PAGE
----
“But we’re going to continue to improve and be ready to go for the playoffs,” Foles added. “Preparation builds confidence. In anything you do, you prepare. You go into a test, what do you do? You study. You prepare. You’re confident going in and you do well. Same thing with football.”

After playing for four teams over the past four years, Foles should know.

“He’s played a lot more football now than before and been through four different coaching staffs,“ said center Jason Kelce. “He’s kind of been around the block, so he can pick and draw things from everywhere he’s been.

“But he’s still the same guy, out there having fun, enthusiastic. Only now he kind of knows what he likes. He’s just much more seasoned.”

And, they believe, quite capable of getting the Eagles through the NFC playoffs to the Super Bowl. They’ll draw either the Falcons, who are the defending NFC champions, or the Panthers, whom they beat back in October, or the Saints, quarterbacked by Brees, another former Westlake star.

“We’re confident in Nick,” said tight end Zach Ertz, who caught that late touchdown from Foles in that 2013 wildcard loss to the Saints. “We just have to play better as an offense. It doesn’t fall solely on Nick. He’s the quarterback, so he’s going to get the highest of highs and lowest of lows from the outside people.”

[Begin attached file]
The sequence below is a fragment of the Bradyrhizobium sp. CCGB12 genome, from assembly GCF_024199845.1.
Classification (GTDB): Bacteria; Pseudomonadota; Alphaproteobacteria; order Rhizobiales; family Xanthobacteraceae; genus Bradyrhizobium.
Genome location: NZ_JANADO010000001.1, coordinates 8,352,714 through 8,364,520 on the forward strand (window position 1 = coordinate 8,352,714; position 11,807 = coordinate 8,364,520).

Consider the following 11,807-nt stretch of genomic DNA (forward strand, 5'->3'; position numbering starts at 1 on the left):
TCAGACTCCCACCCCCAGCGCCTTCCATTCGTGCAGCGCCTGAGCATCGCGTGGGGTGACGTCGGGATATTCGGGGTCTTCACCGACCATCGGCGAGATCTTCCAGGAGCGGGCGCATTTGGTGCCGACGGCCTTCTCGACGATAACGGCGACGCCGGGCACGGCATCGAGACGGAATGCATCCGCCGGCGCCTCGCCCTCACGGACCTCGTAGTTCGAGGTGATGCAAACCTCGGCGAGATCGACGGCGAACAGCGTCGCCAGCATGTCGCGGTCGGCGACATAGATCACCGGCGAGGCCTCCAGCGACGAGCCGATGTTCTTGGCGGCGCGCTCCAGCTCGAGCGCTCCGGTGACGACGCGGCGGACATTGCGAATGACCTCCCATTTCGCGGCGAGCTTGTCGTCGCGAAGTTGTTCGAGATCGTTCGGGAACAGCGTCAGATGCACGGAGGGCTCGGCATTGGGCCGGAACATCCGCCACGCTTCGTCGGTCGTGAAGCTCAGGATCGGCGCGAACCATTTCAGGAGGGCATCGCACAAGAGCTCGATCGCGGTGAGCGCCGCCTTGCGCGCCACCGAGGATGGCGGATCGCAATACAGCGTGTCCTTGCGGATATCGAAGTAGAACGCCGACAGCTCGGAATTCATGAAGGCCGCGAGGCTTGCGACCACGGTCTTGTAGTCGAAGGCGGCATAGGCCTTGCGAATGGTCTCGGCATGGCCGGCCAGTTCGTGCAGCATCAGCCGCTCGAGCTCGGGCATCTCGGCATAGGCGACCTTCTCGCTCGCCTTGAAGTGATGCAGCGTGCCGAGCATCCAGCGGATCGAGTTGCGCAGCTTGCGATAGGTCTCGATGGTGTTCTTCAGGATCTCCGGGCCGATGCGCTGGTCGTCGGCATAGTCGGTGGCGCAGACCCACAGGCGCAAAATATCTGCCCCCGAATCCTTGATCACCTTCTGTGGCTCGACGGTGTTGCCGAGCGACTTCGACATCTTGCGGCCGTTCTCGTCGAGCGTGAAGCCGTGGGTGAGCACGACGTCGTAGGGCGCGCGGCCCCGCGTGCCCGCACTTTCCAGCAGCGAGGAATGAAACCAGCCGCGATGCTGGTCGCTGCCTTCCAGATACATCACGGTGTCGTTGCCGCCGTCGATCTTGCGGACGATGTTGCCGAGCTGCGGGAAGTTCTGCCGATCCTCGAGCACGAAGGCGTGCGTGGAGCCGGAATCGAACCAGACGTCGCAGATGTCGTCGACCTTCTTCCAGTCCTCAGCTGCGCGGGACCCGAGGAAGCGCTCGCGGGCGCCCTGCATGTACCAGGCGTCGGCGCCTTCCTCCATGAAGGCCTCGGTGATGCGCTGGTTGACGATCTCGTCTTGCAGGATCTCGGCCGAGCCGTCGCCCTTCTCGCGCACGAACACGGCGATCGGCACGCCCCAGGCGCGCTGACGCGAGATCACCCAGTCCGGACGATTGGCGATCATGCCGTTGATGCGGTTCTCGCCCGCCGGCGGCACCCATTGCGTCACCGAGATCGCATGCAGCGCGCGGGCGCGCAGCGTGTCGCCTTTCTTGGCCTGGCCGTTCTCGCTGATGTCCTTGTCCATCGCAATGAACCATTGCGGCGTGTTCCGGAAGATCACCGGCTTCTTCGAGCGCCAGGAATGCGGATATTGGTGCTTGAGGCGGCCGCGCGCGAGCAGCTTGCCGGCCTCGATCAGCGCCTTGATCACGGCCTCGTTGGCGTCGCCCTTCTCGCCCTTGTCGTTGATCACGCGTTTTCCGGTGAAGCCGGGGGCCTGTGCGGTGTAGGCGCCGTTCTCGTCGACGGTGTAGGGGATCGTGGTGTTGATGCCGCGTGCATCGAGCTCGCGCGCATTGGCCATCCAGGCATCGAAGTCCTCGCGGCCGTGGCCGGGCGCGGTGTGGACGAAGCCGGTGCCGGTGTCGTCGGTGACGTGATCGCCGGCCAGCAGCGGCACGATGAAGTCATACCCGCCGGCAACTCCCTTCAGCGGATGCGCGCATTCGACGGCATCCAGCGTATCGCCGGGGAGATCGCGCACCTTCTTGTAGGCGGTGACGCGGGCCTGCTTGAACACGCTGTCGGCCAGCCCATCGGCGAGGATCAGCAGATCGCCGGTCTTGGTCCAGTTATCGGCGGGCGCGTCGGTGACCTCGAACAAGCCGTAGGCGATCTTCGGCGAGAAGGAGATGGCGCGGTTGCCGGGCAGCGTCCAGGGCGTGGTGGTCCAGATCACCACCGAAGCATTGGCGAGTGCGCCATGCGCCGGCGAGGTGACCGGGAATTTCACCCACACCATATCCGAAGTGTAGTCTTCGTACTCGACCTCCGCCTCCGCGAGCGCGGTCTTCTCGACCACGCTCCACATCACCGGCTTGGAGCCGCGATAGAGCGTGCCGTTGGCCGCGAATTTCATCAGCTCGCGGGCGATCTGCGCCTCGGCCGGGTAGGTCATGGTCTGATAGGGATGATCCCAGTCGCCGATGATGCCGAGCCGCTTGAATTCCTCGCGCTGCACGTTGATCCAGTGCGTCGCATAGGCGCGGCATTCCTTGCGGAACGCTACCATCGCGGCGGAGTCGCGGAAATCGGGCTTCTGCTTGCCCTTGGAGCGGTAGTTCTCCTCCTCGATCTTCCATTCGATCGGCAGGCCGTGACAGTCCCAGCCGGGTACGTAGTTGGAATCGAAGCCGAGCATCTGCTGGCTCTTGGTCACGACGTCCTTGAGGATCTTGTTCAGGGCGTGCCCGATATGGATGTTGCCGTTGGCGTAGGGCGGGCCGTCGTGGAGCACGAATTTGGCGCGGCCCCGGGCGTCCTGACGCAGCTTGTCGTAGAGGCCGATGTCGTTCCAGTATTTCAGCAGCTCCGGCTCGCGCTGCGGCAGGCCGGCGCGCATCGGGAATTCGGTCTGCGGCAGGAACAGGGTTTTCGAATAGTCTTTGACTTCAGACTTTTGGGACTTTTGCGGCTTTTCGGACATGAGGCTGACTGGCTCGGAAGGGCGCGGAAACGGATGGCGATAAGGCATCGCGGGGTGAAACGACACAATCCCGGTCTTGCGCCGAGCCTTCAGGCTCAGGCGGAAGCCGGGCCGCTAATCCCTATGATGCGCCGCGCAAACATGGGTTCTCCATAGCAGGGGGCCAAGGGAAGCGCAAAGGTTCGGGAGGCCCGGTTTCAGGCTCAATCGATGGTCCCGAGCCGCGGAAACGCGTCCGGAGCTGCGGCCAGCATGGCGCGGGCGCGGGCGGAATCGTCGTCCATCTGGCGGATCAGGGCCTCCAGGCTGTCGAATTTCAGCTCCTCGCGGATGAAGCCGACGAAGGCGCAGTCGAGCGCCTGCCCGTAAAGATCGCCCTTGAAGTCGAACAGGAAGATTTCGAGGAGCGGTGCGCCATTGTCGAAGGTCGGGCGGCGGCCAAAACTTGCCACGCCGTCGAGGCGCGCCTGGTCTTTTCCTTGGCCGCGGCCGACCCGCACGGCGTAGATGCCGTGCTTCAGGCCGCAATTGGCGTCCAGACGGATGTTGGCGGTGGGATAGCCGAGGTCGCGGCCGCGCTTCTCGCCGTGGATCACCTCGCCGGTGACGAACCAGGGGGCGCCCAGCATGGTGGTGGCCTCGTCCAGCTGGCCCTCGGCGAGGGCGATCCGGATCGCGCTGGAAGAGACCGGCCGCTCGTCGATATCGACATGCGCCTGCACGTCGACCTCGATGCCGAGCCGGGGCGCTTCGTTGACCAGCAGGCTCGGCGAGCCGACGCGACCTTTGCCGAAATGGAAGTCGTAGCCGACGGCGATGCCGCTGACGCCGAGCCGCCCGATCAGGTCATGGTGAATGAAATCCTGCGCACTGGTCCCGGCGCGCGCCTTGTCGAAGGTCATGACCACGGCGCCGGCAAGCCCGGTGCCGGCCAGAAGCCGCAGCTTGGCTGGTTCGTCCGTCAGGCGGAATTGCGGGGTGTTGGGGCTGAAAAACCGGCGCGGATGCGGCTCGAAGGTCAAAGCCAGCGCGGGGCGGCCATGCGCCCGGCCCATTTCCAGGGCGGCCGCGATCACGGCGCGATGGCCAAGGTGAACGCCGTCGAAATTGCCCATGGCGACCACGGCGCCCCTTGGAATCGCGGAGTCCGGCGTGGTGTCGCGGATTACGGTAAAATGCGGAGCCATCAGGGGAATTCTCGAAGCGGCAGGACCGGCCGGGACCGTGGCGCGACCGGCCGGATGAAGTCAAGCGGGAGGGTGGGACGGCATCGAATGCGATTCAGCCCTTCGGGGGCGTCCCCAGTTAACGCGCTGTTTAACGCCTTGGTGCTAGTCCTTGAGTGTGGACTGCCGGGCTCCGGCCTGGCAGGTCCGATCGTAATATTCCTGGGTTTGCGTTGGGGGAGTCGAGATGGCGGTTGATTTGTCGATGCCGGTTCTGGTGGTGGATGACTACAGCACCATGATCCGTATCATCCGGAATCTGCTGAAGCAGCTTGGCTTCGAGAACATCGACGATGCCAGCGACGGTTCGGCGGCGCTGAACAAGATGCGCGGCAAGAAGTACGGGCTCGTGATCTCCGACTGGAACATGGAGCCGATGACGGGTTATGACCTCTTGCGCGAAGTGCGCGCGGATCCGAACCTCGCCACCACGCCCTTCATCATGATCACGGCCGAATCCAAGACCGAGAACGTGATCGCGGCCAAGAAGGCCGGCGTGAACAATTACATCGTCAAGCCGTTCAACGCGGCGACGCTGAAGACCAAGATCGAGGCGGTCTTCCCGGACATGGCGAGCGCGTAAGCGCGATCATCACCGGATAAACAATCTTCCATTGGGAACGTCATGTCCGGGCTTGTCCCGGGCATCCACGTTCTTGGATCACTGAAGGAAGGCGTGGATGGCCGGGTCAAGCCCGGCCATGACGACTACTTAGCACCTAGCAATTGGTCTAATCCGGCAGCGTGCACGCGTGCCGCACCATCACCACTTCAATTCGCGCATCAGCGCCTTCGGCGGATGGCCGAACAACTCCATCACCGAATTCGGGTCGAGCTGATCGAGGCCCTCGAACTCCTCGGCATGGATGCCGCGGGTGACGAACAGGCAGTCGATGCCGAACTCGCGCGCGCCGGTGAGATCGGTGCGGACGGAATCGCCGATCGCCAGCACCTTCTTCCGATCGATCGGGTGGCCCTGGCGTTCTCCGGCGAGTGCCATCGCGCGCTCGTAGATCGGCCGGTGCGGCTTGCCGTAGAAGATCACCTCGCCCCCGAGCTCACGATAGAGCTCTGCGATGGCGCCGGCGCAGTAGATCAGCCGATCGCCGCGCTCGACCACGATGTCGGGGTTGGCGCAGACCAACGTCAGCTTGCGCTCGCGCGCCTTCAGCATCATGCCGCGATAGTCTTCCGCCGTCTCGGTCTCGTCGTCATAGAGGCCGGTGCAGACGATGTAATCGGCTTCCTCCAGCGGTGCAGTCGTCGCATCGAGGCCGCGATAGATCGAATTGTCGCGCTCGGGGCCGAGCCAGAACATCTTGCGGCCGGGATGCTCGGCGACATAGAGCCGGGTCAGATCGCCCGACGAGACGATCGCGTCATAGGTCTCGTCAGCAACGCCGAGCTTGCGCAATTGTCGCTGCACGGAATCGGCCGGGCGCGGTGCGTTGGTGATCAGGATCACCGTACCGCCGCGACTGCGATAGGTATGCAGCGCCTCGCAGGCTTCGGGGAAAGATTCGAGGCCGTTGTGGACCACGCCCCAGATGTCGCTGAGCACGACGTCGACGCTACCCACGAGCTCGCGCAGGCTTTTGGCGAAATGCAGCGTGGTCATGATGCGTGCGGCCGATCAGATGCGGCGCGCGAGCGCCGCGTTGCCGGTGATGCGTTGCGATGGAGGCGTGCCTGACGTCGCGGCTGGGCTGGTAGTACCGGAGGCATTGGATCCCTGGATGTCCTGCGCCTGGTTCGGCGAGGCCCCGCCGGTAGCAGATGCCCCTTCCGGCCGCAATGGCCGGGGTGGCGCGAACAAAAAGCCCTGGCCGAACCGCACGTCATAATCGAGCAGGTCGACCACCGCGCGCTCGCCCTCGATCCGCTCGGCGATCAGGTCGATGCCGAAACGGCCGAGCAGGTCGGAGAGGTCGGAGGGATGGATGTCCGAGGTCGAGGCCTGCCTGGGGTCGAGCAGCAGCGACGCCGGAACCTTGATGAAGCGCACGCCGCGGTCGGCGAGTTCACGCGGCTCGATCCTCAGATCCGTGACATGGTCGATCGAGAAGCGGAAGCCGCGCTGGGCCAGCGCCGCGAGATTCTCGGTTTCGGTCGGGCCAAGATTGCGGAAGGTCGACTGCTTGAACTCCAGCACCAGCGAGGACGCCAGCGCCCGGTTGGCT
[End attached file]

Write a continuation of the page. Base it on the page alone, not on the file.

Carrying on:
Besides, Foles knows he doesn’t have to be Wentz. He just has to be efficient enough to run the show, not turn the ball over and let the rest of his teammates, the weather and a raucous fan base inside Lincoln Financial Field do the rest.

“It’s a huge advantage for us to have home-field advantage in this weather,” said Foles, who signed a two-year deal worth a reported $11 million to return to his old Philadelphia stomping grounds. “ We know it’s going to be cold. We know it’s going to be rocking.

“As it gets colder in Philadelphia, we’ll be able to practice in it and be outdoors in it and do more of that. So we’re going to be able to get more used to it. It is a huge advantage to us. Teams coming up here don’t want to play in this.”

Of course, Brees and the Saints poked a hole in that theory back in 2014 and may get another shot depending on how things play out this weekend. As enticing as a rematch between Brees and the man who broke all of his records at Westlake might be, Foles won’t go there.

“I’m excited for whatever team we face,” said Foles, known as “Nicky 6” around these parts. “I’m excited to prepare for them and go face them at the Linc.

I’ve played a lot of football. I know who I am as a player. I’m confident because I’m confident in myself and confident in my teammates. I know we’re capable of doing great things.”

Can the Eagles defy the odds and still reach the Super Bowl after losing Wentz? Will Foles again be Saint Nick, as they like to call him, or will he fall? Next week, Foles will take the field at the Linc, trying to pick up where he left off four years ago.

For the kid from Austin, who could ask for more?